// // In Dumux, a property system is used to specify the model. For this, different properties are defined containing // type definitions, values and methods. All properties are declared in the file properties.hh. // The file parameters.hh contains the parameter class, which manages the definition of input parameters by a default // value, the inputfile or the command line. // The file dumuxmessage.hh contains the class defining the start and end message of the simulation. // The file valgrind.hh contains debugging funcionality. // // The file seqsolverbackend.hh contains the class, which defines the sequential linear solver backends. // The nonlinear Newton's method is included, as well as the assembler, which assembles the linear systems for staggered-grid finite volume schemes. // The containing class in the file diffmethod.hh defines the different differentiation methods used to compute the derivatives of the residual. // // We need the class in staggeredvtkoutputmodule.hh to simplify the writing of dumux simulation data to VTK format. // The gridmanager constructs a grid from the information in the input or grid file. There is a specification for the // different supported grid managers. // // The following class contains functionality for additional flux output to the console. //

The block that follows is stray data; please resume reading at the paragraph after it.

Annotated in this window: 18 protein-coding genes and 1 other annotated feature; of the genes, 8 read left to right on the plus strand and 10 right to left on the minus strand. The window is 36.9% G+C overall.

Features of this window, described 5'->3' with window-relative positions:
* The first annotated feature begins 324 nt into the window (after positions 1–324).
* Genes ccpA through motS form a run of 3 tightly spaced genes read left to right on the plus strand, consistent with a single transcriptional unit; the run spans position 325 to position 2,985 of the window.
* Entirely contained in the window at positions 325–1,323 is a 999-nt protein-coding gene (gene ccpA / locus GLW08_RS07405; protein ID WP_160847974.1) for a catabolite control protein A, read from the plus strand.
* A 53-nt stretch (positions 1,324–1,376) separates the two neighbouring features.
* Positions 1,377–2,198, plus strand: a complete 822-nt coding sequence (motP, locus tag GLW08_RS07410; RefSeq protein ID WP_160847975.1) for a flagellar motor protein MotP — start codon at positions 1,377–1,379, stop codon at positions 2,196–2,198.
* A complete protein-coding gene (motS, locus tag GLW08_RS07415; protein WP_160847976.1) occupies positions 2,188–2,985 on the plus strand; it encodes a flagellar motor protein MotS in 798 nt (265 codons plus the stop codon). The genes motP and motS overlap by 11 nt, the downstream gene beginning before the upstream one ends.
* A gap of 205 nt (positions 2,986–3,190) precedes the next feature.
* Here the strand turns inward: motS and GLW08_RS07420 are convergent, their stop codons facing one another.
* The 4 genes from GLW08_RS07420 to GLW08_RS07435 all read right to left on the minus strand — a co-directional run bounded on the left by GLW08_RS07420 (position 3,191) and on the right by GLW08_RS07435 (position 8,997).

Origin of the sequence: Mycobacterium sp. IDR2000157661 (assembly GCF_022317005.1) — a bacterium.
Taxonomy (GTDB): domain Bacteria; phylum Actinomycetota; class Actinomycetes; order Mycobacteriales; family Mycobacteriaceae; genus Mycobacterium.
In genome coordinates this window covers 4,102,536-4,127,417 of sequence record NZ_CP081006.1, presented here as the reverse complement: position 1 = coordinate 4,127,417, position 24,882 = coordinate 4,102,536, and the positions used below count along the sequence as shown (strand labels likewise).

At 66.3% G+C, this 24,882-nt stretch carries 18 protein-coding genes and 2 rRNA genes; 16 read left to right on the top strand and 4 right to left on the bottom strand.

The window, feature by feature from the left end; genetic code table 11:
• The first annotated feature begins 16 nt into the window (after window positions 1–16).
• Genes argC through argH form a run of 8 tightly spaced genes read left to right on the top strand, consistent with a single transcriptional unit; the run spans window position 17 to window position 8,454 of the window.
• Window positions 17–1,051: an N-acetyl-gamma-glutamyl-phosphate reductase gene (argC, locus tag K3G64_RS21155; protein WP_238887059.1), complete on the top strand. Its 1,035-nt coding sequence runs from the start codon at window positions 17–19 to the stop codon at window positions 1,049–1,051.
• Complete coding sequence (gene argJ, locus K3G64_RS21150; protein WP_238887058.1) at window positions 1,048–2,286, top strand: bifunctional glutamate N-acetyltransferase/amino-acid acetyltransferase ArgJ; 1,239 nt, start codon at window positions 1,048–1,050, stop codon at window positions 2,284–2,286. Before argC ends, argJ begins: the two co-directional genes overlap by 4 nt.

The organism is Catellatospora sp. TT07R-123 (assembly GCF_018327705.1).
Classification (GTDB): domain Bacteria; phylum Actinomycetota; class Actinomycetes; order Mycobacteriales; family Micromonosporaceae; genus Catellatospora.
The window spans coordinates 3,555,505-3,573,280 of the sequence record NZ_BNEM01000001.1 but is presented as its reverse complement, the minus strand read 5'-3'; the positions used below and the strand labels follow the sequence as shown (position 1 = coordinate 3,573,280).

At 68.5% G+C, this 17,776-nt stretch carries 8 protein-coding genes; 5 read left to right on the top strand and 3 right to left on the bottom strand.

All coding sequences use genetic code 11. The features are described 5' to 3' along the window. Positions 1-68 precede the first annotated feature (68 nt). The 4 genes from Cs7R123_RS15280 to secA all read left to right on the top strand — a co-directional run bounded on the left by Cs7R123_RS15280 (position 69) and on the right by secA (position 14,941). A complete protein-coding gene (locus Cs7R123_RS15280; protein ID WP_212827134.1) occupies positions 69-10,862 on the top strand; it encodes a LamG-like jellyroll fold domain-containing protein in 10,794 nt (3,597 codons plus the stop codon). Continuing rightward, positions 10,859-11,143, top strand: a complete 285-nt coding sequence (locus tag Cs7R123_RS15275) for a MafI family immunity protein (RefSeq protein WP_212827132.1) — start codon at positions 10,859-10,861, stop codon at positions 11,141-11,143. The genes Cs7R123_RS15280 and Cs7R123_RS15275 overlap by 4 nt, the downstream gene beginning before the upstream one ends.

// Toggle to expand code (dumux includes) // #include #include #include #include #include #include #include #include #include #include #include #include #include #include #include #include "problem.hh" //
//